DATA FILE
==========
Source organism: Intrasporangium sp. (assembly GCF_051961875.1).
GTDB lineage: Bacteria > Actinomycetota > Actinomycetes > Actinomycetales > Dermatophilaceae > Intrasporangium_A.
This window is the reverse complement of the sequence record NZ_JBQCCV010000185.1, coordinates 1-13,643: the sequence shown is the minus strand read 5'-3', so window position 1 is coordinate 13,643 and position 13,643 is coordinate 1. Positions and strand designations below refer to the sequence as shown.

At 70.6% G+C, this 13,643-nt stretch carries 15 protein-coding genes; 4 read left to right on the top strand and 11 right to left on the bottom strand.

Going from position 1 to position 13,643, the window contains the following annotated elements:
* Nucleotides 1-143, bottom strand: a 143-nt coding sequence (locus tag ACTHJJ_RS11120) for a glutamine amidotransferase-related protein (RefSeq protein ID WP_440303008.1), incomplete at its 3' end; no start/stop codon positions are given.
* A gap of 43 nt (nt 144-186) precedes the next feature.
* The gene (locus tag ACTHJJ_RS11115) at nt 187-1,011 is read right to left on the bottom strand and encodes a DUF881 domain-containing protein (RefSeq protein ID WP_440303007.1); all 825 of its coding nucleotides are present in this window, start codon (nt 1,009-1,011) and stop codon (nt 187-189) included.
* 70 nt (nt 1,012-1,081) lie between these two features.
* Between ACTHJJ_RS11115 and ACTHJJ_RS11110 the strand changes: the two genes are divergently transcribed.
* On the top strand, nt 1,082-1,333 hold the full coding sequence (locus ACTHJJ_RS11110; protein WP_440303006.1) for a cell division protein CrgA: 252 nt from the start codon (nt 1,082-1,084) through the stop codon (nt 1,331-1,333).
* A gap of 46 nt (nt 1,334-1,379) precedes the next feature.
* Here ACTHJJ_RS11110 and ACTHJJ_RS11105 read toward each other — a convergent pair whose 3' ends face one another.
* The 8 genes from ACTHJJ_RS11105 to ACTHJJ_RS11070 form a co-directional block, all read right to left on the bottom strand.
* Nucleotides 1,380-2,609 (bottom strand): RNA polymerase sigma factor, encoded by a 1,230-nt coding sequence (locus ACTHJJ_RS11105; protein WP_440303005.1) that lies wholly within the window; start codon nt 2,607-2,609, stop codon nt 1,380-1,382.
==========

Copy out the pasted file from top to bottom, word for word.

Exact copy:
Source organism: Intrasporangium sp. (assembly GCF_051961875.1).
GTDB lineage: Bacteria > Actinomycetota > Actinomycetes > Actinomycetales > Dermatophilaceae > Intrasporangium_A.
This window is the reverse complement of the sequence record NZ_JBQCCV010000185.1, coordinates 1-13,643: the sequence shown is the minus strand read 5'-3', so window position 1 is coordinate 13,643 and position 13,643 is coordinate 1. Positions and strand designations below refer to the sequence as shown.

At 70.6% G+C, this 13,643-nt stretch carries 15 protein-coding genes; 4 read left to right on the top strand and 11 right to left on the bottom strand.

Going from position 1 to position 13,643, the window contains the following annotated elements:
* Nucleotides 1-143, bottom strand: a 143-nt coding sequence (locus tag ACTHJJ_RS11120) for a glutamine amidotransferase-related protein (RefSeq protein ID WP_440303008.1), incomplete at its 3' end; no start/stop codon positions are given.
* A gap of 43 nt (nt 144-186) precedes the next feature.
* The gene (locus tag ACTHJJ_RS11115) at nt 187-1,011 is read right to left on the bottom strand and encodes a DUF881 domain-containing protein (RefSeq protein ID WP_440303007.1); all 825 of its coding nucleotides are present in this window, start codon (nt 1,009-1,011) and stop codon (nt 187-189) included.
* 70 nt (nt 1,012-1,081) lie between these two features.
* Between ACTHJJ_RS11115 and ACTHJJ_RS11110 the strand changes: the two genes are divergently transcribed.
* On the top strand, nt 1,082-1,333 hold the full coding sequence (locus ACTHJJ_RS11110; protein WP_440303006.1) for a cell division protein CrgA: 252 nt from the start codon (nt 1,082-1,084) through the stop codon (nt 1,331-1,333).
* A gap of 46 nt (nt 1,334-1,379) precedes the next feature.
* Here ACTHJJ_RS11110 and ACTHJJ_RS11105 read toward each other — a convergent pair whose 3' ends face one another.
* The 8 genes from ACTHJJ_RS11105 to ACTHJJ_RS11070 form a co-directional block, all read right to left on the bottom strand.
* Nucleotides 1,380-2,609 (bottom strand): RNA polymerase sigma factor, encoded by a 1,230-nt coding sequence (locus ACTHJJ_RS11105; protein WP_440303005.1) that lies wholly within the window; start codon nt 2,607-2,609, stop codon nt 1,380-1,382.